Leadership is not so simple that leaders should always speak (or eat) last.
People often follow leaders because they seek guidance and direction. Great leaders have the vision, the charisma and the courage to bring others with them. Taking that first step where others fear to tread sets an example that others will follow. Speaking first in such a situation falls to a leader.
However, leaders are concerned not just with the destination, but also with the journey their team takes to get there. Choosing a direction is all well and good, but if the team is not growing, they will remain in second gear. Facilitating a team’s growth often means listening to the collective before you share your own view.
Simon Sinek’s 7th rule of success is that leaders should be the last to speak. That is happily a common occurrence, but it is maybe not always the best approach.
Too often in meetings there is an expectation that the leader speaks first. Everyone in the meeting will look at the leader to hear his/her opinion. They may do this out of courteous respect, but this behavior anchors all conversation in that meeting to the initial opinion of the leader and therefore limits divergence that might introduce new or innovative ideas. This certainly gives direction, but it does not provide room for growth.
I had the privilege of working with a CHRO who was a charismatic communicator. He would go around the room and ask what people thought before offering his own point-of-view. This dramatically increased the amount of authenticity in the meeting, and required each of the meeting participants to not only have an opinion, but to own and be accountable for their point-of-view
However, I will never forget a time when this CHRO spoke first. Here is how he simultaneously gave direction and allowed room for growth:
As part of a leadership training that I had developed, each participant was asked to share their personal leadership story in our final meeting together. The days leading up to this meeting were, by design, a difficult journey of self-discovery. Participants pushed through some hard realizations to grow and become better leaders.
As if that wasn’t a challenge enough, the idea of openly sharing their own story filled most participants with trepidation. Understandably, an audience with the CHRO on such a personal topic was not to be taken lightly. They knew that the CHRO would be telling his story first, but that only made things worse because they felt their stories would surely be insignificant in comparison.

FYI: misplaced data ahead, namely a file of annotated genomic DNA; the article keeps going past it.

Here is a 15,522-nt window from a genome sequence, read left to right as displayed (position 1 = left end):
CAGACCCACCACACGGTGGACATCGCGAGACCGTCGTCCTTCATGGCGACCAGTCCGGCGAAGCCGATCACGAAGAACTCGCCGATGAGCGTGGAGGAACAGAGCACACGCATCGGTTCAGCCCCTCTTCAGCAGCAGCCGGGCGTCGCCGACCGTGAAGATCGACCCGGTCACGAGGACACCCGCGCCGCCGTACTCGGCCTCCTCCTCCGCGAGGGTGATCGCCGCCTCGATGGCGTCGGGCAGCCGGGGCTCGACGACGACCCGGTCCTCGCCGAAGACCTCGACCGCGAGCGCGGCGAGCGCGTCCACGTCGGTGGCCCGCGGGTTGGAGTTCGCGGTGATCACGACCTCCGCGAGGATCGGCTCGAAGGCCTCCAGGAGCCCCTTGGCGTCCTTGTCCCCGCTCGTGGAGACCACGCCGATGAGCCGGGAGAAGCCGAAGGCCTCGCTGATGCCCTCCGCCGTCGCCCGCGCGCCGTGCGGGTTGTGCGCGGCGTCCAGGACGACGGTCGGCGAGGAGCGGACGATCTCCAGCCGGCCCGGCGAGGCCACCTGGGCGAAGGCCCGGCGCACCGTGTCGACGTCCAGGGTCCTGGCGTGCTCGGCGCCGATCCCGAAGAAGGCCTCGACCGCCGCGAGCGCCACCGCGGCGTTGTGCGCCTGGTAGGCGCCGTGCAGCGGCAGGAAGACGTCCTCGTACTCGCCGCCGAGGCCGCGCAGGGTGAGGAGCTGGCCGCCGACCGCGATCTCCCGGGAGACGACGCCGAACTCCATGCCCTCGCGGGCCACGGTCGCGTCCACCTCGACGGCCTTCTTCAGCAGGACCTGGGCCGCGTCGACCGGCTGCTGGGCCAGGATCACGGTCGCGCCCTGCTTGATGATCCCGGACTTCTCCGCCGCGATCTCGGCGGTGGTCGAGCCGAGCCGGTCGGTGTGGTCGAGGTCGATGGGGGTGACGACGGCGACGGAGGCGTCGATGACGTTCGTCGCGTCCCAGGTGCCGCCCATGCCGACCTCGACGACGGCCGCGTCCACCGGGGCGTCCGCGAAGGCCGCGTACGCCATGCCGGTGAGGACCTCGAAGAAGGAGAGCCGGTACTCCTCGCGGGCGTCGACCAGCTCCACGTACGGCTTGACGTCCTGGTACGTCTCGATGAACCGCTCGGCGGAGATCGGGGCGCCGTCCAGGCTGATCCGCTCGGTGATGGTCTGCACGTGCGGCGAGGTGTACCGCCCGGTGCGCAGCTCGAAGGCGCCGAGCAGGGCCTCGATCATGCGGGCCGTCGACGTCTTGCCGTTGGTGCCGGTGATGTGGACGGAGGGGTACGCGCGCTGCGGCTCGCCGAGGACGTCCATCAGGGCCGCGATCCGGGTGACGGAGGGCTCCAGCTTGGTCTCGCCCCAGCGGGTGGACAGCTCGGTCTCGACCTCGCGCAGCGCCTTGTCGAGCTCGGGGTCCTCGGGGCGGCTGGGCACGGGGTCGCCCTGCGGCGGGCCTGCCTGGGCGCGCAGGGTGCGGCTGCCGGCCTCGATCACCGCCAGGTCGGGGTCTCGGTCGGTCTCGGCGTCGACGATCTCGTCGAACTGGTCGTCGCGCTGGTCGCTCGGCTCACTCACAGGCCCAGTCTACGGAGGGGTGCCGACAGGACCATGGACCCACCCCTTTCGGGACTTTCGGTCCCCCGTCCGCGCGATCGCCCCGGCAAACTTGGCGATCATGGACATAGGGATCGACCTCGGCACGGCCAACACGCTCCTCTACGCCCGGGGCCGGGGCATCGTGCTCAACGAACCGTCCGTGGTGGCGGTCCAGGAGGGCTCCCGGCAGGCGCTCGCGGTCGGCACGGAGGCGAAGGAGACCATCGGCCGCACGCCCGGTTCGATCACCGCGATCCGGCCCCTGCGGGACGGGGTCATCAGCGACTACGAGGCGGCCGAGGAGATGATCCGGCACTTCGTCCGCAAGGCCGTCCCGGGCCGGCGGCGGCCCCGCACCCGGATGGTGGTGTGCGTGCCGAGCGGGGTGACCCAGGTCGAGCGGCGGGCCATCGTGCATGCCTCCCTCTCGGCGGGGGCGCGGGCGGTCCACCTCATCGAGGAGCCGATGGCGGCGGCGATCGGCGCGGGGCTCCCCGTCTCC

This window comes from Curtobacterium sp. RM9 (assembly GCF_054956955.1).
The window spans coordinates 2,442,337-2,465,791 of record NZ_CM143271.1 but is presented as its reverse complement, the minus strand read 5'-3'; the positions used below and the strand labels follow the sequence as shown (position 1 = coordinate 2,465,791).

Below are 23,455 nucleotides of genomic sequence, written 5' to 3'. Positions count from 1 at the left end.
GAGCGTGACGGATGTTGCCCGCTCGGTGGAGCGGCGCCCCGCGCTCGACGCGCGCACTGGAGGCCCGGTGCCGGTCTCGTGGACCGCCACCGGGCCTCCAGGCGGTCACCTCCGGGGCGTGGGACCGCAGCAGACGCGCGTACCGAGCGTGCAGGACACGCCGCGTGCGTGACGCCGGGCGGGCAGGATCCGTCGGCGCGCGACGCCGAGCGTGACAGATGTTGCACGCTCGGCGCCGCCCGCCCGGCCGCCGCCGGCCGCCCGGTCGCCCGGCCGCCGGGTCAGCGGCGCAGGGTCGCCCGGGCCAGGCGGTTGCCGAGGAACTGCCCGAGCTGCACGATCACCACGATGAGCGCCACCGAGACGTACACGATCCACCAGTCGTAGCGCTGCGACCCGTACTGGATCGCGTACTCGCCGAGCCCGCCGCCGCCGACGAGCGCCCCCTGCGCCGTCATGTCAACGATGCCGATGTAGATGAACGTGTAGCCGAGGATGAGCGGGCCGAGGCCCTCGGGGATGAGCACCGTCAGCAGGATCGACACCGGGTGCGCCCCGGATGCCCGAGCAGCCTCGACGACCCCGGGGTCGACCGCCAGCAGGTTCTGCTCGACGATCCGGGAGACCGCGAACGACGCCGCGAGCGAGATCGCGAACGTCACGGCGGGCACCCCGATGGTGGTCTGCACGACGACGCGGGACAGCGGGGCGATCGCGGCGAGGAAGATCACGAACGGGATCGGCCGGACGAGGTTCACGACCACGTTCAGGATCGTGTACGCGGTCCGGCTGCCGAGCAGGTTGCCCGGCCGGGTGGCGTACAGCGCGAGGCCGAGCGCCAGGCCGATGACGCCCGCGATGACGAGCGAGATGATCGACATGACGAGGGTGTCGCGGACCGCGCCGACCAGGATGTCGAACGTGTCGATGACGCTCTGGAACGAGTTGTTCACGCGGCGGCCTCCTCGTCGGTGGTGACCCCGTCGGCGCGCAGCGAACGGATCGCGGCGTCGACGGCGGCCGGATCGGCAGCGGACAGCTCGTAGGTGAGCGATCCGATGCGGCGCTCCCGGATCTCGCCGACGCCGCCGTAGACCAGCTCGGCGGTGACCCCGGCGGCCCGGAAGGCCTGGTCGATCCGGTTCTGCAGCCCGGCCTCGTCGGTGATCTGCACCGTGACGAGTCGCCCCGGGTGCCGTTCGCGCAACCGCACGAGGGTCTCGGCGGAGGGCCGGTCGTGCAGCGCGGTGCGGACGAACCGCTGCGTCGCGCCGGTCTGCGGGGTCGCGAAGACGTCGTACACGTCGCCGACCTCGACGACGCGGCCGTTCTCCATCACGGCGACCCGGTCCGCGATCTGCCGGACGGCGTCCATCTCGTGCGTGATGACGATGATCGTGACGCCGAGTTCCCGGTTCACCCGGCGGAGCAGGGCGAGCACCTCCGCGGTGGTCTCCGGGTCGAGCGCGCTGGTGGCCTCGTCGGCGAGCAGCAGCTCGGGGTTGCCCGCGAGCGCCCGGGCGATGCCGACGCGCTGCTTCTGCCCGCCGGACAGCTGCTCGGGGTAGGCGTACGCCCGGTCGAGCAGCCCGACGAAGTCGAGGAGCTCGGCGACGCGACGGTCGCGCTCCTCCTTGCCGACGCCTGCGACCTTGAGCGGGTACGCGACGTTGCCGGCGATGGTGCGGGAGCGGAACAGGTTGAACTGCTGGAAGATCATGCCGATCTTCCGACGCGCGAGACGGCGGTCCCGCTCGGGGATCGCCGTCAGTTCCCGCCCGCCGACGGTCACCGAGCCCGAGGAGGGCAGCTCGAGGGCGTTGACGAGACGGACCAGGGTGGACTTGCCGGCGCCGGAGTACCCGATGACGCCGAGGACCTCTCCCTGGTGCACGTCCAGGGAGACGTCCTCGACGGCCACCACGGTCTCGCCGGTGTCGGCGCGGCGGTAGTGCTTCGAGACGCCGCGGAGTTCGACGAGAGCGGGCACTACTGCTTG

The CHRO spoke first. He shared a story about his rejection letter. A rejection letter from this very company, years previously, when he first applied to join.
Wow. Just wow.
His selfless sharing of his journey which was previously not known to any of us in the room was deeply genuine and taught us about authenticity, humility, resilience, humanity and so very much about leadership. He had experienced failure, he did not hide it, and he was successful despite it.
By speaking first, he made space for the authentic stories of others. Had he not set the emotional tone, self-marketing and positioning may have obscured truth and honesty. When the participants shared their own stories, the journeys and experiences that they described in their quest for leadership growth were profoundly real.
He not only permitted others to share a part of themselves, but he gave them a dose of inner strength to push through to the real meaning, and find their authentic true north. When you hear a leader share their thoughts on a different level, it helps you to analyze your own feelings on that very same level.
Your leadership is defined by how you communicate. For the sake of your team, sometimes you simply have to speak first.
Originally published at www.linkedin.com